5 Fascinating Observations on Institutional Marketing Fails
Below are 5 brief observations that I have witnessed in institutional marketing fails.
1. Deficient Marketing Strategy and Capabilities
By peering on the biography page of a fund managers’ website, in some cases a number of professionals have MBAs, yet it seems many skated through marketing class. The reality is that a solid number of asset managers do not have a dedicated marketing professional who has finesse to grasp the institutional landscape. Filling out RFPs is not marketing a strategy. Paying placement agents or third-party marketers can work, but it is expensive (eating the fee) and can bring on a set of legal risks.
Another observation is the posting of white papers on company websites (aka blackhole). Most asset managers have anemic online traffic compared to financial media portals – who is going to read it? Currently, the majority of asset managers are deficient in effective content marketing distribution and tactics. Utilizing a proper financial media distribution channel is paramount to sharing one’s research to the right audience.
2. Lack of Brand Professionalism and Commitment
After hearing a story about an asset manager, the first thing a potential client will do is probably “google” the company. What shall they find?
The year is 2014 and still – a good number of assets managers lack a professional looking website, or even a website presence at all. Some investment consultants believe that maintaining a functional website is a fantastic way to be transparent and forthcoming to one’s client.
How can one expect to raise billions in capital (globally), if one cannot tell their story and proposition to the world?
3. Popular Kid Syndrome
The institutional investment business is a relationship intensive segment compared to other investor classes. Occasionally I encounter meetings where an investment executive tells me, he or she has all the connections in the public investor world. I then ask, “Why are we talking then?”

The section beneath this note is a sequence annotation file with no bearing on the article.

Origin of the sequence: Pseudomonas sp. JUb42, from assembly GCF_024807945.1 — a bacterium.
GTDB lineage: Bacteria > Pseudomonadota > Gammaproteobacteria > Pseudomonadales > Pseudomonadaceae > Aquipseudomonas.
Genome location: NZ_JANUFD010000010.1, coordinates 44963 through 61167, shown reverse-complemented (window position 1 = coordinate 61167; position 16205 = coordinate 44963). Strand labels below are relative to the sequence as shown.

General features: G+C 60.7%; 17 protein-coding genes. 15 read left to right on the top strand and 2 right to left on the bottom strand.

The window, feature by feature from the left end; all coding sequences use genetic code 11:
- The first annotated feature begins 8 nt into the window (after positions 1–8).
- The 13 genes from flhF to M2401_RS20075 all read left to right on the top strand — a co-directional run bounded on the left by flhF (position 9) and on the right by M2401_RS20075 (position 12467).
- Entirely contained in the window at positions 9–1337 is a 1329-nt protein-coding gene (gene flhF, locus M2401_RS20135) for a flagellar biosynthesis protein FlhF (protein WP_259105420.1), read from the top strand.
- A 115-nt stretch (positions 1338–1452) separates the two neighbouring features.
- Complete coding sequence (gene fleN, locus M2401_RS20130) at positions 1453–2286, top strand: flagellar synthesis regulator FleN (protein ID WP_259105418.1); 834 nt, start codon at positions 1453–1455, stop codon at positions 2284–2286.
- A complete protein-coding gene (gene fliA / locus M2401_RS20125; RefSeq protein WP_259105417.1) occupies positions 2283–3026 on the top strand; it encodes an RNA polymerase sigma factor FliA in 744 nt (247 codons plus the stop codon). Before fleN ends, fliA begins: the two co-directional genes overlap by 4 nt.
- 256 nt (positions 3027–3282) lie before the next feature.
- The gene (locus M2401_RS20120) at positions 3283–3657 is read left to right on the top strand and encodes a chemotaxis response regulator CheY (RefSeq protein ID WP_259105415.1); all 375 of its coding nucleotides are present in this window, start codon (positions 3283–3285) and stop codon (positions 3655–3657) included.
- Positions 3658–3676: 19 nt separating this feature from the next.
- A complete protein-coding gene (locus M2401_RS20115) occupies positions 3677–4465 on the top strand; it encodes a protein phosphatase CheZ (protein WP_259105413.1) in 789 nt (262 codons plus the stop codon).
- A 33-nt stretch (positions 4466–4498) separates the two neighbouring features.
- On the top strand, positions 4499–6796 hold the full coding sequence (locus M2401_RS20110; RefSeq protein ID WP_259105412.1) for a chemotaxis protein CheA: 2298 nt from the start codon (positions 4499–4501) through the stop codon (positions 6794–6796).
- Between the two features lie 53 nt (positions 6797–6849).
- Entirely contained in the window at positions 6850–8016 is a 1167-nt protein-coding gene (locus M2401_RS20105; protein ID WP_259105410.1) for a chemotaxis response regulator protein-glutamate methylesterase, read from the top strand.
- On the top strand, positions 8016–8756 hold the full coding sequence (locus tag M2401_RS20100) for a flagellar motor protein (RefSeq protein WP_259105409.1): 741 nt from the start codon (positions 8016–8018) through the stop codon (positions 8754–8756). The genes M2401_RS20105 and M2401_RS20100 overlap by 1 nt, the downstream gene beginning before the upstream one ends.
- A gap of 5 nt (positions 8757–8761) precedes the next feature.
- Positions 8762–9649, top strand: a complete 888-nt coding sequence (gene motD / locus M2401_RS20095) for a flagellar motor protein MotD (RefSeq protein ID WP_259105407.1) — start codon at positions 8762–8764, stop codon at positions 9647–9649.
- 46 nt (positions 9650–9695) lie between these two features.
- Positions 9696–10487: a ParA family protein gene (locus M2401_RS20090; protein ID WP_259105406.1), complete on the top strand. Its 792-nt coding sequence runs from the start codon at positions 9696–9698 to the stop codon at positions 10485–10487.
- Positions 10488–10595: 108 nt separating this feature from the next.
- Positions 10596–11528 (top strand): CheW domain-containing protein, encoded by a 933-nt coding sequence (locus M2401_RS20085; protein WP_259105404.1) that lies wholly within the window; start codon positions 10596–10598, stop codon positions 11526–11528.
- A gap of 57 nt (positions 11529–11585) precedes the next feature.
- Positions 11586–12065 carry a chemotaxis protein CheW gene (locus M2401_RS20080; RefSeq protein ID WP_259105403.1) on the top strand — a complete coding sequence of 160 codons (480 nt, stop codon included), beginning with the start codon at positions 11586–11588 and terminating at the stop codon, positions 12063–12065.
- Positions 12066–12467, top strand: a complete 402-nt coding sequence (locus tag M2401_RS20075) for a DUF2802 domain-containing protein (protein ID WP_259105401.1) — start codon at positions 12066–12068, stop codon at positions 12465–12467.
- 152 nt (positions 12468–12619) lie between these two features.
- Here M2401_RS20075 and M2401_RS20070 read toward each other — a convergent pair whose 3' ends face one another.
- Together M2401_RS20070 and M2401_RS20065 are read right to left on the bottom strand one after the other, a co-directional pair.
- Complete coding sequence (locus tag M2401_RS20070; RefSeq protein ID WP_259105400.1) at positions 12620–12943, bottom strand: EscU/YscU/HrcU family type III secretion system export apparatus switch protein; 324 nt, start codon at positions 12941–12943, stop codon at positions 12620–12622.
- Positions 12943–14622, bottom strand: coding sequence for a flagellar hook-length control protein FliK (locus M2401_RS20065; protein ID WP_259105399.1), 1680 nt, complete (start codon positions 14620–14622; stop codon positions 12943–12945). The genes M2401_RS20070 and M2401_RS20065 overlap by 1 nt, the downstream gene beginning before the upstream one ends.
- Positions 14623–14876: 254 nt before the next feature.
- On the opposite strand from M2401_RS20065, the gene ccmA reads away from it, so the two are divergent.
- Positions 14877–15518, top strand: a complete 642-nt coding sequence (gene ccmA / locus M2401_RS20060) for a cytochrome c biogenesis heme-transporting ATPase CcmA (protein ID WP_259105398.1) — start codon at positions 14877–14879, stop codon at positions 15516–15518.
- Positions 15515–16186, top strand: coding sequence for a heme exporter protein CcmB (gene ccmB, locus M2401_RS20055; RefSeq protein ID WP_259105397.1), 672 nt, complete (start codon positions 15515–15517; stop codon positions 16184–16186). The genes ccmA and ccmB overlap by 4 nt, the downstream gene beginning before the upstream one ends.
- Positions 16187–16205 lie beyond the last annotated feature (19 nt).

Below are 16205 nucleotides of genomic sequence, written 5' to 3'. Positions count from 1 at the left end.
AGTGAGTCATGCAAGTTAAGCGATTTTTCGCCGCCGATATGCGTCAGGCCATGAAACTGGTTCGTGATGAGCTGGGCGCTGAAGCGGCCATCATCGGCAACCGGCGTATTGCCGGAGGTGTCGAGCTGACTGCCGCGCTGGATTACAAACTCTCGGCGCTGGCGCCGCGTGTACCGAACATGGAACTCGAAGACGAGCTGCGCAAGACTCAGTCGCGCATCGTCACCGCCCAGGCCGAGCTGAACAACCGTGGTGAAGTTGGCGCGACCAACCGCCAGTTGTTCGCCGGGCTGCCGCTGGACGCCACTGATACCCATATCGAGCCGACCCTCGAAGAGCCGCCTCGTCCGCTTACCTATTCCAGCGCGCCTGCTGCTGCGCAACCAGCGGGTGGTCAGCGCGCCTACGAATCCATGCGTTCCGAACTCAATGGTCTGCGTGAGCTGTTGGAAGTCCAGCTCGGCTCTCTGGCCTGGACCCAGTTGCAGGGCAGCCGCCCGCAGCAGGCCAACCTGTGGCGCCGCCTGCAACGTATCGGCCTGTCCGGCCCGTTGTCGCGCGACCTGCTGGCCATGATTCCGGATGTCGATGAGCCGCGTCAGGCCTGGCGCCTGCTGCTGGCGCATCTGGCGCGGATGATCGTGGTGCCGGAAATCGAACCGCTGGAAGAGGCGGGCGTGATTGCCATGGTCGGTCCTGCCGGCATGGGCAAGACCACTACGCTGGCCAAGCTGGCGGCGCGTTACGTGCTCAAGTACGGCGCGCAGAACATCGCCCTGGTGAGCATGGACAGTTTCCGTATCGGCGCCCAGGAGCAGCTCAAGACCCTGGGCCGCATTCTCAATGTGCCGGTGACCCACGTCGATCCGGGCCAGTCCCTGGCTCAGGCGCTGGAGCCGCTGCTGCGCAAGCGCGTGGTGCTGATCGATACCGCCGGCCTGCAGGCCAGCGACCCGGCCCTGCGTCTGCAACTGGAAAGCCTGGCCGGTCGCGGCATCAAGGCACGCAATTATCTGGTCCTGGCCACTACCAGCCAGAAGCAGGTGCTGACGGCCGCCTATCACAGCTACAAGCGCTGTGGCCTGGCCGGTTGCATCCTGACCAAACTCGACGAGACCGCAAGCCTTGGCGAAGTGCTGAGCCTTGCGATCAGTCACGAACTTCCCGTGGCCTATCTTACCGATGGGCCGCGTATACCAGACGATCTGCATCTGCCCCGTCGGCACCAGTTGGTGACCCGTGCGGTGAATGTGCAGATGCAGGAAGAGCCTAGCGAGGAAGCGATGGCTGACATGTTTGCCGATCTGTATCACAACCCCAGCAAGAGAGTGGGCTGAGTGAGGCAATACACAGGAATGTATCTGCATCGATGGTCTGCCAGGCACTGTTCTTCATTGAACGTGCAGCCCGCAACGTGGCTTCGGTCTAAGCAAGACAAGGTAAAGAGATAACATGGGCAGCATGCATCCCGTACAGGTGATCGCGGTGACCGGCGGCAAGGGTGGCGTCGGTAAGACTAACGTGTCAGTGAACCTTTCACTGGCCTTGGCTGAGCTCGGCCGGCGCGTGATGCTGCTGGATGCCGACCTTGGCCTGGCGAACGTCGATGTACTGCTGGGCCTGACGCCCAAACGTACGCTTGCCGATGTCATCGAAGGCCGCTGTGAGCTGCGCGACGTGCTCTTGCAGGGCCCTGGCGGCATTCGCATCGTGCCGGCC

A short pause…..
Executive resumes speaking, “we want to network with public pensions and sovereign wealth funds.”
Managing global institutional investor relationships is an ongoing, complex process. Usually, public institutional investors are looking for long-term partners, especially in terms of thought leadership.
4. Improper Investor Targeting
The majority of U.S. asset managers heavily rely on U.S. public pensions or defined contribution plans. This is a no brainer as the United States is the country with the most retirement assets. For defined contribution, many plans select the brand name asset managers, popular funds or ETFs as potential choices. From a business standpoint, one of the fastest growing investor segments is sovereign wealth funds compared to U.S. public pensions which possess a slower growth rate.
>> Today sovereign funds stand at over US$ 6.3 trillion in assets.
|2012 Figures||Billions USD|
|Total US Pension Assets||16,851|
|Total SWF Assets||5,198|
|Total UK Pension Assets||2,736|
|Total Australia Pension Assets||1,555|
|Total Canada Pension Assets||1,483|
|Total Global Pension Assets||29,754|
SWF Highest Growth Rate in Terms of Asset Growth
Source: Towers Watson Global Pension Assets Study 2013, SWF Institute
5. Being Uneducated
Reading a white paper or Financial Times article on Gulf sovereign wealth funds does not make one a guru on sovereign wealth funds. It is imperative to understand one’s future client and consume a variety of sources of information or specialized research to be kept up-to-date.
This article is written by Michael Maduell and his opinions are his own and not officially of the Sovereign Wealth Fund Institute.
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